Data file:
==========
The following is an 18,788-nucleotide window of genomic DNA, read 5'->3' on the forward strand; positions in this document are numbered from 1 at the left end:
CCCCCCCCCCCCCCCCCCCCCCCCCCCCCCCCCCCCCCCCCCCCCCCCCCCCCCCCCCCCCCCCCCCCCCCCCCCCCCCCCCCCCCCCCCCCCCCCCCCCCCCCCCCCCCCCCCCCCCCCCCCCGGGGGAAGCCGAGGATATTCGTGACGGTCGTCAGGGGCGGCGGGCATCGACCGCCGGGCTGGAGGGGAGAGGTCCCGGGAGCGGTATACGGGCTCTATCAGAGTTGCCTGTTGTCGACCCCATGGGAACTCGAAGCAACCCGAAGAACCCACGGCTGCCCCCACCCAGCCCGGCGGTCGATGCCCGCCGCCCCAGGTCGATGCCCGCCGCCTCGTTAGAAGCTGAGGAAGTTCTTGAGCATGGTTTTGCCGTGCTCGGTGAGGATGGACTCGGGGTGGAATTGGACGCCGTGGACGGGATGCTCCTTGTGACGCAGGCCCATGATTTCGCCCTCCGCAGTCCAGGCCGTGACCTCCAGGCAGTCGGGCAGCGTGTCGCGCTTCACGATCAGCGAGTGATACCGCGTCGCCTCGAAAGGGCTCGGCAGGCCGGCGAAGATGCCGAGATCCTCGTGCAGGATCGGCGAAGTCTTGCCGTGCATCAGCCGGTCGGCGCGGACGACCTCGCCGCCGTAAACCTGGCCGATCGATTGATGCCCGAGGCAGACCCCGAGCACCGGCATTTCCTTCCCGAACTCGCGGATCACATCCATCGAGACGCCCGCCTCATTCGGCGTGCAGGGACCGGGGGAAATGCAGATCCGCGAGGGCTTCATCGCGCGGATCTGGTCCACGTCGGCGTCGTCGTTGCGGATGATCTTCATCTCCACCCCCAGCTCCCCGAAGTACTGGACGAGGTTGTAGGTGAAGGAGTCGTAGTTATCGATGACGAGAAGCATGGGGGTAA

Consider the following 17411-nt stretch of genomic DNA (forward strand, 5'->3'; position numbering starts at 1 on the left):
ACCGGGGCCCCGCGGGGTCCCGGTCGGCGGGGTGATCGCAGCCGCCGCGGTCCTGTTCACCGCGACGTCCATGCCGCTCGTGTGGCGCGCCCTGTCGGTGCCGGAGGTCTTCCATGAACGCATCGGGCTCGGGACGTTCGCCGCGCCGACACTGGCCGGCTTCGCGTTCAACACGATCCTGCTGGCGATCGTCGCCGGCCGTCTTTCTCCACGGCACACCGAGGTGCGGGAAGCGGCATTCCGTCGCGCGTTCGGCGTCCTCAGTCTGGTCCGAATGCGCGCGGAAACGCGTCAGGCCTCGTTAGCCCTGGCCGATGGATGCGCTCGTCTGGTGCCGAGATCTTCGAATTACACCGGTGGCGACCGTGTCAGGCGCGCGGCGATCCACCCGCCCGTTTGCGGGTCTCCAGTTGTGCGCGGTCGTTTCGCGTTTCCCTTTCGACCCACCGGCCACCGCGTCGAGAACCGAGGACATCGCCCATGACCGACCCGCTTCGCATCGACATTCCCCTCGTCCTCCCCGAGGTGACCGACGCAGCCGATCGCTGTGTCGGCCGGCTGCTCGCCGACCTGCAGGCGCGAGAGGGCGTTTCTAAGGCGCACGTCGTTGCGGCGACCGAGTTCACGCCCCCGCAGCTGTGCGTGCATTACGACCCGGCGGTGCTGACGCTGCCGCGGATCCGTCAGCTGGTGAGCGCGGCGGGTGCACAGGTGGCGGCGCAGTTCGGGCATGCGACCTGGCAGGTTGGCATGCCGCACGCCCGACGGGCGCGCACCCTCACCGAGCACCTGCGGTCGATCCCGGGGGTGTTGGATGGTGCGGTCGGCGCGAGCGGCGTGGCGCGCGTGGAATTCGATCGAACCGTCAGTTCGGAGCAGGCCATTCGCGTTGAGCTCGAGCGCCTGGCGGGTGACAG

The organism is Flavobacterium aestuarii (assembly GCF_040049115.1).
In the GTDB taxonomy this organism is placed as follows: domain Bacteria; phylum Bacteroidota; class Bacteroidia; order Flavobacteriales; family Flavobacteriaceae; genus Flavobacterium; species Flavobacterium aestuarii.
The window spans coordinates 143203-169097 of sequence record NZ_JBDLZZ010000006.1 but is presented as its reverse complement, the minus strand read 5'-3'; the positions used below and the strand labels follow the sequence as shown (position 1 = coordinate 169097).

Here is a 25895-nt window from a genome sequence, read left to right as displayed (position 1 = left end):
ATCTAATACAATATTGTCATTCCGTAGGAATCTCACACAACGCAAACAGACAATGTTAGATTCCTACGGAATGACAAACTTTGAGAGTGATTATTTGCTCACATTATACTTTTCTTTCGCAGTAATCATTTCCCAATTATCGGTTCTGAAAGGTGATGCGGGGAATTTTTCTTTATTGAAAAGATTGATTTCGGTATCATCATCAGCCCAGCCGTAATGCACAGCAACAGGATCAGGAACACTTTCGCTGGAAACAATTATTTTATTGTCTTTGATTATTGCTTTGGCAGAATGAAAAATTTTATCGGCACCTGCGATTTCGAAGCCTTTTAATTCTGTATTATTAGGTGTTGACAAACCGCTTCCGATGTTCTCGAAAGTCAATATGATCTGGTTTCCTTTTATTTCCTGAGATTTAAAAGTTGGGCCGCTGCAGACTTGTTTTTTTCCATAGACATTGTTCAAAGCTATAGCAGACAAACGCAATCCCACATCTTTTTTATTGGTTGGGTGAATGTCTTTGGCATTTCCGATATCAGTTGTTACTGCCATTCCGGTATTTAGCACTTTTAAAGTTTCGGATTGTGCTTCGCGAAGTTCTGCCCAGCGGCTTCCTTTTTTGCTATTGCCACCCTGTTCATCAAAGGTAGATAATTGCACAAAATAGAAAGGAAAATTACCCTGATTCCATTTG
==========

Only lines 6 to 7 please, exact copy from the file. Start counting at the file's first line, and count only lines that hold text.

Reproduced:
In the GTDB taxonomy this organism is placed as follows: domain Bacteria; phylum Bacteroidota; class Bacteroidia; order Flavobacteriales; family Flavobacteriaceae; genus Flavobacterium; species Flavobacterium aestuarii.
The window spans coordinates 143203-169097 of sequence record NZ_JBDLZZ010000006.1 but is presented as its reverse complement, the minus strand read 5'-3'; the positions used below and the strand labels follow the sequence as shown (position 1 = coordinate 169097).